Legendary value investor Sir John Templeton said years ago, "If you wait to see the light at the end of the tunnel, you have already missed the bottom."
Kohl's (KSS) disappointed with its latest 4-week same store sales number. The shares got pounded, dropping $6.13 or (-11.98%) by 4 pm Thursday. Volume was 20.643 million shares, more than 6 times normal, in a daily range from $44.95 to $47.18.
If you listened to the CNBC pundits you'd think that "everybody" was selling. In reality there were exactly as many shares purchased as dumped. Buyers got a great price plus a bonus. KSS goes ex-dividend next Monday for 32-cents per share.
Did Thursday morning's report really merit a $1.5 billion haircut to the company's market value? No way. Kohl's has a great long-term record.
In the decade FY 2002 through FY 2011 revenues per share grew by 181.5%. EPS increased by 130%. Book value went up 153%.
Those numbers were good enough to earn high grades from Value Line in three out of four important categories.
The less than stellar grade for "price growth persistence" came only because Kohl's was trading for an outlandish 54x trailing earnings at its peak price of $78.80 back in early 2002. That renders KSS's only low mark meaningless.
Currently popular stocks like Home Depot (HD) and Lowe's (LOW) both now receive even lower Value Line ratings of 30th percentile in this category. Retail behemoth Wal-Mart (WMT) carries only a 40 ranking in its current value Line review.
The fleeting panic lows set in August 2010 and 2011 were just a shade below today's final quote. KSS is now about 5.1% off 2012's exact nadir.
Each of those scary-at-the-moment recent bottoms reversed very quickly. All three led to trading opportunities at $55 or above within a few months.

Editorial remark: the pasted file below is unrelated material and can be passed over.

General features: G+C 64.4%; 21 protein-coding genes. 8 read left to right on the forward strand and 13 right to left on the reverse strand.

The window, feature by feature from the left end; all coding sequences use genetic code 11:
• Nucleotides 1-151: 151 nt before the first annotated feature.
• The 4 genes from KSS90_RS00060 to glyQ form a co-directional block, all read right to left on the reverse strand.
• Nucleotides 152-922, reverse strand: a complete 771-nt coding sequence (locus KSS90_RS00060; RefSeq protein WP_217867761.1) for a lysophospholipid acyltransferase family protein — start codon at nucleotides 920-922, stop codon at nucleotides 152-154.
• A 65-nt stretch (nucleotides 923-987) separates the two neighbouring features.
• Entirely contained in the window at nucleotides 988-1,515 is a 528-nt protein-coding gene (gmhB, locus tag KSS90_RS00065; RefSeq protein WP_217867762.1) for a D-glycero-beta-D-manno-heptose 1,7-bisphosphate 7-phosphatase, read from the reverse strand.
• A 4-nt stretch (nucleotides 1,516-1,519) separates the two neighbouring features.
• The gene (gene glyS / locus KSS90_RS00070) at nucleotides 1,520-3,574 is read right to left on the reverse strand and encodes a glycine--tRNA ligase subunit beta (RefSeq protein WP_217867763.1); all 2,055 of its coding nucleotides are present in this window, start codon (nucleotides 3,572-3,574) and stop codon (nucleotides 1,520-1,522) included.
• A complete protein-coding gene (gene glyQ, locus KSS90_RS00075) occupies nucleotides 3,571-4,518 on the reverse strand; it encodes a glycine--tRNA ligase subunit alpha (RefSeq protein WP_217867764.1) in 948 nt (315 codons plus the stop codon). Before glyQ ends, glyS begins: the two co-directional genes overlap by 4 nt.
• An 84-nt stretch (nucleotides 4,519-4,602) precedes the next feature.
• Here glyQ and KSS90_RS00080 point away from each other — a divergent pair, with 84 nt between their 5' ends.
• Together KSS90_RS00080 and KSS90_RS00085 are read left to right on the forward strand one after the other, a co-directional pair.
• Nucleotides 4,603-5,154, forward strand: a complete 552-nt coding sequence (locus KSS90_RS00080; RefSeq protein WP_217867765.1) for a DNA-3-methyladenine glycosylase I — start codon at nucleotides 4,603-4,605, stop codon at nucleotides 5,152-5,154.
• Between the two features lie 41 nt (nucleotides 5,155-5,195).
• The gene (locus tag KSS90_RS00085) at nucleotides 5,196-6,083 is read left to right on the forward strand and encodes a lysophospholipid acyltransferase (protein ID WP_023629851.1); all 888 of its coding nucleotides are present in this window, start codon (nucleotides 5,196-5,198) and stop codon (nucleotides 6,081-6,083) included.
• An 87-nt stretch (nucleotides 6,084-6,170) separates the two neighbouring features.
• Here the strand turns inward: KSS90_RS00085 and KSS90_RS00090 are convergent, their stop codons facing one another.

It appears that high frequency traders (HFT) like to target Kohl's for quick moves that scare nervous investors out at low points and draw momentum players in at tops. Many public shareholders fail to learn from the past and have been accommodating the HFTs.
Why not try something logical? Buy the dips along with the smart money.
Have other retailers turned on a dime? Sure. Think about Abercrombie & Fitch (ANF). The market's mood swung from euphoric to depressed and then back to positive. All within six months.
Consider how analysts and traders reacted to monthly swings in same store sales for teen retailer The Buckle (BKE). From March to June this year the stock dropped from almost $51 to $36.33. BKE closed Thursday at $51.50 and is set to pay a large special dividend before year-end.
Urban Outfitters (URBN) is another well-known name that fits this profile. Their shares gapped down to $23.42 last January before gapping up just as abruptly in August. URBN hit a September peak of $40.65. That represented a seven month move of + 73.6%.
Clearly, the retailing industry provides lots of steep sell-offs and huge rebounds. It takes courage in your convictions to hang in there or buy more when price action is intense. If you don't have a solid reason for owning the shares it's easy to doubt your own judgment.
Investors who determine that stocks like Kohl's are worth much more than their current quotes get the best bargains.
You don't need to catch the exact lows to make good profits. You do need to buy when others are panic selling and then be willing to wait for sanity to return.
History says that "normalcy" typically takes less than six months to achieve.
Kohl's better-than-bank-account dividend, excellent track record and low absolute valuation make taking a position now an easy decision.